TL;DR: A near real-time recognition system with 20 complex objects in the database has been developed and a compact representation of object appearance is proposed that is parametrized by pose and illumination.
Abstract: The problem of automatically learning object models for recognition and pose estimation is addressed. In contrast to the traditional approach, the recognition problem is formulated as one of matching appearance rather than shape. The appearance of an object in a two-dimensional image depends on its shape, reflectance properties, pose in the scene, and the illumination conditions. While shape and reflectance are intrinsic properties and constant for a rigid object, pose and illumination vary from scene to scene. A compact representation of object appearance is proposed that is parametrized by pose and illumination. For each object of interest, a large set of images is obtained by automatically varying pose and illumination. This image set is compressed to obtain a low-dimensional subspace, called the eigenspace, in which the object is represented as a manifold. Given an unknown input image, the recognition system projects the image to eigenspace. The object is recognized based on the manifold it lies on. The exact position of the projection on the manifold determines the object's pose in the image. A variety of experiments are conducted using objects with complex appearance characteristics. The performance of the recognition and pose estimation algorithms is studied using over a thousand input images of sample objects. Sensitivity of recognition to the number of eigenspace dimensions and the number of learning samples is analyzed. For the objects used, appearance representation in eigenspaces with less than 20 dimensions produces accurate recognition results with an average pose estimation error of about 1.0 degree. A near real-time recognition system with 20 complex objects in the database has been developed. The paper is concluded with a discussion on various issues related to the proposed learning and recognition methodology.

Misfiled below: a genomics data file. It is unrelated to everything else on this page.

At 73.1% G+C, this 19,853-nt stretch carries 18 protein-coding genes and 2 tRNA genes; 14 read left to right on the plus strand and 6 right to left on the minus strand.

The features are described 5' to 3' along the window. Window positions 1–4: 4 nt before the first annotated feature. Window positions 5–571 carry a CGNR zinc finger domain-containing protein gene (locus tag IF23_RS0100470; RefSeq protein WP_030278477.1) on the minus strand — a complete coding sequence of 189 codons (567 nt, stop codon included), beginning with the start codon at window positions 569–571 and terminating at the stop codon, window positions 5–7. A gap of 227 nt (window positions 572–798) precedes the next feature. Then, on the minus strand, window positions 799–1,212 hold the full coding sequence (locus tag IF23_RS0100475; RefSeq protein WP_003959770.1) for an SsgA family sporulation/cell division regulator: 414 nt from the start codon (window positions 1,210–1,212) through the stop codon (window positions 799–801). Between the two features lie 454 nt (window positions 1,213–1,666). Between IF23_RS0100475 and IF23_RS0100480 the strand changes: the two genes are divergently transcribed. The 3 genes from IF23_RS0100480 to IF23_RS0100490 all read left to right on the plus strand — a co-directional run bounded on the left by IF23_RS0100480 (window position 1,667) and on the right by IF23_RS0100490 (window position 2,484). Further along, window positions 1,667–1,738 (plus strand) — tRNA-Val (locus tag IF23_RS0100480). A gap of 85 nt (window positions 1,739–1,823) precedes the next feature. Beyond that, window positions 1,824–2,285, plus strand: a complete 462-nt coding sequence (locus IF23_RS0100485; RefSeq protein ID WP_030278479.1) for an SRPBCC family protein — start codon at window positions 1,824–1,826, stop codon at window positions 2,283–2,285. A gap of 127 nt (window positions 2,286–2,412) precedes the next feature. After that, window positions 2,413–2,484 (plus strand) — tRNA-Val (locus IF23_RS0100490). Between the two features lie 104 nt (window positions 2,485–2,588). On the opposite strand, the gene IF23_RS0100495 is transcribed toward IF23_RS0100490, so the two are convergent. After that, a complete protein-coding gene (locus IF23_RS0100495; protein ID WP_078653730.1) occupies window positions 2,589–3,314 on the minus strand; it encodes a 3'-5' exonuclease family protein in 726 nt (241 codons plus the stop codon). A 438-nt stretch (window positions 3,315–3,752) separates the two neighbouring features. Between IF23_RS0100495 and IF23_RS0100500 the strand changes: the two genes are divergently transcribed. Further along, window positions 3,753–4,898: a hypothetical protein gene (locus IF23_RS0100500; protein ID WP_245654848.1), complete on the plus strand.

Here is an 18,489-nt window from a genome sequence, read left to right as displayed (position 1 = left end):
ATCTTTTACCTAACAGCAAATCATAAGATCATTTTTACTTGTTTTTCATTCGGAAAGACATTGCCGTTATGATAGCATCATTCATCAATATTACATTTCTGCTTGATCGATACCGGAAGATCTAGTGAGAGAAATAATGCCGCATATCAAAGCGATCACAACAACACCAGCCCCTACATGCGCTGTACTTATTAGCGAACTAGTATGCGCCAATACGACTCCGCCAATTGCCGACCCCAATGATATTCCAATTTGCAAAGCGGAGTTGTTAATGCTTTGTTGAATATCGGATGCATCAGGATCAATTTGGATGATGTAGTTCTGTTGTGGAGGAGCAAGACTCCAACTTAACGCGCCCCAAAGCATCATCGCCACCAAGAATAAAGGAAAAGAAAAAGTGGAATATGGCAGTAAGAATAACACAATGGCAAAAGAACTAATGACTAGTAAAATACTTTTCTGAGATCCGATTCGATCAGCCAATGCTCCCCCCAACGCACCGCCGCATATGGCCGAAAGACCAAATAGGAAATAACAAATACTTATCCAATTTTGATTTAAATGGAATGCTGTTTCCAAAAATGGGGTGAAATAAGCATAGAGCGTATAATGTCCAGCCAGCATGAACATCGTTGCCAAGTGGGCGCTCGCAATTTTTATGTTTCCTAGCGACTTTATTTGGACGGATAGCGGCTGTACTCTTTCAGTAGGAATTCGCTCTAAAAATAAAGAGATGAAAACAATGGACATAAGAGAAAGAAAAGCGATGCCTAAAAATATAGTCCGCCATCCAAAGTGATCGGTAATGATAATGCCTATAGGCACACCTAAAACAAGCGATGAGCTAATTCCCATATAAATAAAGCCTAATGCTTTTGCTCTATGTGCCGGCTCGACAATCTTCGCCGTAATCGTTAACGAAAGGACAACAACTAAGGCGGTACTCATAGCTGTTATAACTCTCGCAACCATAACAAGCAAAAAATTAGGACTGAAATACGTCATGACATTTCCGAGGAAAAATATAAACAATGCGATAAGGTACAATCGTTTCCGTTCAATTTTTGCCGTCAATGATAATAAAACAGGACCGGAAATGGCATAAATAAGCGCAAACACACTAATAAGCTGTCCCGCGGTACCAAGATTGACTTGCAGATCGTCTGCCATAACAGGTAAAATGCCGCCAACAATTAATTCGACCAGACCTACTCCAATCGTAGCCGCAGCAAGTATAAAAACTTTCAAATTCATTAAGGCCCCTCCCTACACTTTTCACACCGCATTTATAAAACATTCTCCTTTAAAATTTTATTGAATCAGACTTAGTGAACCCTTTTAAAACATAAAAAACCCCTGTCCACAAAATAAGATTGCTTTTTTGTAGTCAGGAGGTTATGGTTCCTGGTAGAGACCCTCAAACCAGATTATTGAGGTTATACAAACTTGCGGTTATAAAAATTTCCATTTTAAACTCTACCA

••25 Apr 2017
TL;DR: In this paper, an unsupervised learning framework for the task of monocular depth and camera motion estimation from unstructured video sequences is presented, which uses single-view depth and multiview pose networks with a loss based on warping nearby views to the target using the computed depth and pose.
Abstract: We present an unsupervised learning framework for the task of monocular depth and camera motion estimation from unstructured video sequences. In common with recent work [10, 14, 16], we use an end-to-end learning approach with view synthesis as the supervisory signal. In contrast to the previous work, our method is completely unsupervised, requiring only monocular video sequences for training. Our method uses single-view depth and multiview pose networks, with a loss based on warping nearby views to the target using the computed depth and pose. The networks are thus coupled by the loss during training, but can be applied independently at test time. Empirical evaluation on the KITTI dataset demonstrates the effectiveness of our approach: 1) monocular depth performs comparably with supervised methods that use either ground-truth pose or depth for training, and 2) pose estimation performs favorably compared to established SLAM systems under comparable input settings.
Trending Questions (10)
Related Topics (5)